TRAVERSE CITY – Elmbrook Golf Course Superintendent Kevin Brown knew pests lived beneath the greens and fairways for years, but the infestation didn’t become a problem until last summer.
That was when skunks, possums and raccoons dug up turf looking for some grub.
“You just kind of worked your way around it,” Brown said. “It didn’t stop anyone from playing golf. We just had some areas that were torn up and some areas that were trying to grow back.”
European chafer grubs started the problem. They chewed through grass roots and killed patches of grass. Brown trapped and relocated more than 30 animals that uprooted the fairways hunting for a snack.
Grub damage isn’t unique to Elmbrook. It increases in northern Michigan as insects like the Japanese beetle and European chafer spread and native June beetles continue to hold their turf. Duke Elsner, small fruit educator with Michigan State University Extension, said the Japanese beetle has been in the region for around seven years, and the European chafer has been here even longer.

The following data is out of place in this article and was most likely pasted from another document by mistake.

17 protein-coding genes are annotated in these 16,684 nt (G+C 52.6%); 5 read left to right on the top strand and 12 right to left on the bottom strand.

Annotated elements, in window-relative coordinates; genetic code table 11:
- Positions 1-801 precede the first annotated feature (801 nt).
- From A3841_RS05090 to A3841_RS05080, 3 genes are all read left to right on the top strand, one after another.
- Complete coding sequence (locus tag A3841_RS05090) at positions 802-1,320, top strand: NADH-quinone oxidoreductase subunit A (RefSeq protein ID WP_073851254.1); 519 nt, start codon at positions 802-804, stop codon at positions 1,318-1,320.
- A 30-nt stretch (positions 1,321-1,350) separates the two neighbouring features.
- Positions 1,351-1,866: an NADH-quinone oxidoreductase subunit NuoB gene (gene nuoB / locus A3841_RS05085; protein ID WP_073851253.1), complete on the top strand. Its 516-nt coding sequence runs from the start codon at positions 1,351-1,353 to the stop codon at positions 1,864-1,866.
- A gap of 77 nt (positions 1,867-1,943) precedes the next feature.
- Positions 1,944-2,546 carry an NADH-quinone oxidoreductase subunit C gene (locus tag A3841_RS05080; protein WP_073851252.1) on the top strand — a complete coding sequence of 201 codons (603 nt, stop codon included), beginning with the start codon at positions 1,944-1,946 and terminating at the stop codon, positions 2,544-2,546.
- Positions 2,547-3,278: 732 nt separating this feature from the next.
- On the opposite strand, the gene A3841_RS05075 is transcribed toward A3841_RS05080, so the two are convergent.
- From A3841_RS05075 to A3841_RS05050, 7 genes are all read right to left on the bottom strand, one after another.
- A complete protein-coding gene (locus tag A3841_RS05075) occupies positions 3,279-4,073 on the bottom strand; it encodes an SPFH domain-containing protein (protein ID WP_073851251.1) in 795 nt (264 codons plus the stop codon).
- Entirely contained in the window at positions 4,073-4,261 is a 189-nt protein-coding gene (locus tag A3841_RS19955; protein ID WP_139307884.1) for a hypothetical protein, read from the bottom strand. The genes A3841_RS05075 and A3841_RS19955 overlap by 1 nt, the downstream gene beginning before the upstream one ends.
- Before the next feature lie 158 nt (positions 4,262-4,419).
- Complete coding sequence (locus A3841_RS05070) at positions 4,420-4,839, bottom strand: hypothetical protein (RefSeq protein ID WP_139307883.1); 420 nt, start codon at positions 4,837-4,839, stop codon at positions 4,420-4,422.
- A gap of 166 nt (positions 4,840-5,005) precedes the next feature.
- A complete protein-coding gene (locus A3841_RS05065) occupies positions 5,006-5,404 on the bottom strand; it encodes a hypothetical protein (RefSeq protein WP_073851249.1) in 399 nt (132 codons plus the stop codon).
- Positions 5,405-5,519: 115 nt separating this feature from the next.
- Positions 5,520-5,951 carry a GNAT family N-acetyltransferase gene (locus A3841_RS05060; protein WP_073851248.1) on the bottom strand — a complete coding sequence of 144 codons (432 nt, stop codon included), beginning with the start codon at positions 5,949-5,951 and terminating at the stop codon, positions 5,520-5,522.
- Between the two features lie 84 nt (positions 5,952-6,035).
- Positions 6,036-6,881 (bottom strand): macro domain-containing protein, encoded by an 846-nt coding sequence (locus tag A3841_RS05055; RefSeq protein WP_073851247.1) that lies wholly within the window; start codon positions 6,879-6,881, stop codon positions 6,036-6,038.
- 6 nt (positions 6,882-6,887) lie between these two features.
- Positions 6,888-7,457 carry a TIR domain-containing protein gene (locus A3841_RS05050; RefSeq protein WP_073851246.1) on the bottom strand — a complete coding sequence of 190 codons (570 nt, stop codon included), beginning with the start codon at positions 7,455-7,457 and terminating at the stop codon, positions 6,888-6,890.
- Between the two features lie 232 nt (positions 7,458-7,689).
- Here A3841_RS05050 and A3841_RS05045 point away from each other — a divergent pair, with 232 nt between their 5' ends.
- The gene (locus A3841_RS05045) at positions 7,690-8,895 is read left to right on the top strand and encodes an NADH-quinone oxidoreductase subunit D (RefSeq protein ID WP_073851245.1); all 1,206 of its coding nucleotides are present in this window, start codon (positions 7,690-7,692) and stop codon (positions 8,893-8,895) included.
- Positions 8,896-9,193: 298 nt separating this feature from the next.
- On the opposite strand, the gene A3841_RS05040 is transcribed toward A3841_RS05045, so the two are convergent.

Dave Drake, owner of TSR Lawn and Landscape, said grubs have spread and caused more damage in the last two years.
“People are going to wonder why their yards are disappearing,” said Drake.
Both European chafer and Japanese beetles were first found in New Jersey – Japanese beetles in 1916 and European chafer in 1940 – and slowly spread by flying during their adult stages. European chafer prefer dry, sandy, low-maintenance soils while Japanese beetles prefer fertile, moist soils.
“My particular lawn has trouble with European chafer and June beetles, and it comes and goes,” Elsner said. “Last year was pretty light, the year before was pretty heavy.”
Grubs are pretty widespread in the lower peninsula, but the damage they cause depends on infestation levels.
A big infestation can lead to sparse grass, turf that lifts easily off the soil and damage from animals digging to reach the grubs.